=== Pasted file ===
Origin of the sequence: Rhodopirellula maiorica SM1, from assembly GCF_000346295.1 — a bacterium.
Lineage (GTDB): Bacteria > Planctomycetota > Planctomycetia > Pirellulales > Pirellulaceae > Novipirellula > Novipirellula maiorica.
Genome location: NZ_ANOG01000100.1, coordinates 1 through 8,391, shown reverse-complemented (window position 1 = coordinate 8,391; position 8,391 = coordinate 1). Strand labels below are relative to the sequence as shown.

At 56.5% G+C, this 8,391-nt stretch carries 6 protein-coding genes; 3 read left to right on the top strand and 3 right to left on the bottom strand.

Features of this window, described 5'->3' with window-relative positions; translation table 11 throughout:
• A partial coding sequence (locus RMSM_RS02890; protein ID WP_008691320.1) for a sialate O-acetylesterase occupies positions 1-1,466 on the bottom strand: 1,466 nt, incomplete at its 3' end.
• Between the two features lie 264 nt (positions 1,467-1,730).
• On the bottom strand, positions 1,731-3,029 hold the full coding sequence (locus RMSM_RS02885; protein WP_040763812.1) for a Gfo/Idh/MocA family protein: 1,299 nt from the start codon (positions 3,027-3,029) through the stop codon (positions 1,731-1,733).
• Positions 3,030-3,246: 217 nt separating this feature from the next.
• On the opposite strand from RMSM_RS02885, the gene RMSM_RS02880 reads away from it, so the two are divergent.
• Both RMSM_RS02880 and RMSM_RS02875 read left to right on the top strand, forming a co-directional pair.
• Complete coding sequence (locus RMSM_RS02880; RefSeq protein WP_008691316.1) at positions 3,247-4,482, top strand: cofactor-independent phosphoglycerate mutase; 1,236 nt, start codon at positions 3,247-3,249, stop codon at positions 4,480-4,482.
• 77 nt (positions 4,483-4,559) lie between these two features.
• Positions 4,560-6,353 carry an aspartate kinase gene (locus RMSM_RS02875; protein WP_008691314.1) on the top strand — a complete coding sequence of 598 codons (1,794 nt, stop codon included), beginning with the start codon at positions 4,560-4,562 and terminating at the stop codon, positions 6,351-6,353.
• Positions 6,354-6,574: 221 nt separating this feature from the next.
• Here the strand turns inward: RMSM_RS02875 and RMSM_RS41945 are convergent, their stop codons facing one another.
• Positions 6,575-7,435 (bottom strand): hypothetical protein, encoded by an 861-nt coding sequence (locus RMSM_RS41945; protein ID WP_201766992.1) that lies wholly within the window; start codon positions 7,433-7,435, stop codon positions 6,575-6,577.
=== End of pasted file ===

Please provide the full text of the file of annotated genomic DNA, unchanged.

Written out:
Origin of the sequence: Rhodopirellula maiorica SM1, from assembly GCF_000346295.1 — a bacterium.
Lineage (GTDB): Bacteria > Planctomycetota > Planctomycetia > Pirellulales > Pirellulaceae > Novipirellula > Novipirellula maiorica.
Genome location: NZ_ANOG01000100.1, coordinates 1 through 8,391, shown reverse-complemented (window position 1 = coordinate 8,391; position 8,391 = coordinate 1). Strand labels below are relative to the sequence as shown.

At 56.5% G+C, this 8,391-nt stretch carries 6 protein-coding genes; 3 read left to right on the top strand and 3 right to left on the bottom strand.

Features of this window, described 5'->3' with window-relative positions; translation table 11 throughout:
• A partial coding sequence (locus RMSM_RS02890; protein ID WP_008691320.1) for a sialate O-acetylesterase occupies positions 1-1,466 on the bottom strand: 1,466 nt, incomplete at its 3' end.
• Between the two features lie 264 nt (positions 1,467-1,730).
• On the bottom strand, positions 1,731-3,029 hold the full coding sequence (locus RMSM_RS02885; protein WP_040763812.1) for a Gfo/Idh/MocA family protein: 1,299 nt from the start codon (positions 3,027-3,029) through the stop codon (positions 1,731-1,733).
• Positions 3,030-3,246: 217 nt separating this feature from the next.
• On the opposite strand from RMSM_RS02885, the gene RMSM_RS02880 reads away from it, so the two are divergent.
• Both RMSM_RS02880 and RMSM_RS02875 read left to right on the top strand, forming a co-directional pair.
• Complete coding sequence (locus RMSM_RS02880; RefSeq protein WP_008691316.1) at positions 3,247-4,482, top strand: cofactor-independent phosphoglycerate mutase; 1,236 nt, start codon at positions 3,247-3,249, stop codon at positions 4,480-4,482.
• 77 nt (positions 4,483-4,559) lie between these two features.
• Positions 4,560-6,353 carry an aspartate kinase gene (locus RMSM_RS02875; protein WP_008691314.1) on the top strand — a complete coding sequence of 598 codons (1,794 nt, stop codon included), beginning with the start codon at positions 4,560-4,562 and terminating at the stop codon, positions 6,351-6,353.
• Positions 6,354-6,574: 221 nt separating this feature from the next.
• Here the strand turns inward: RMSM_RS02875 and RMSM_RS41945 are convergent, their stop codons facing one another.
• Positions 6,575-7,435 (bottom strand): hypothetical protein, encoded by an 861-nt coding sequence (locus RMSM_RS41945; protein ID WP_201766992.1) that lies wholly within the window; start codon positions 7,433-7,435, stop codon positions 6,575-6,577.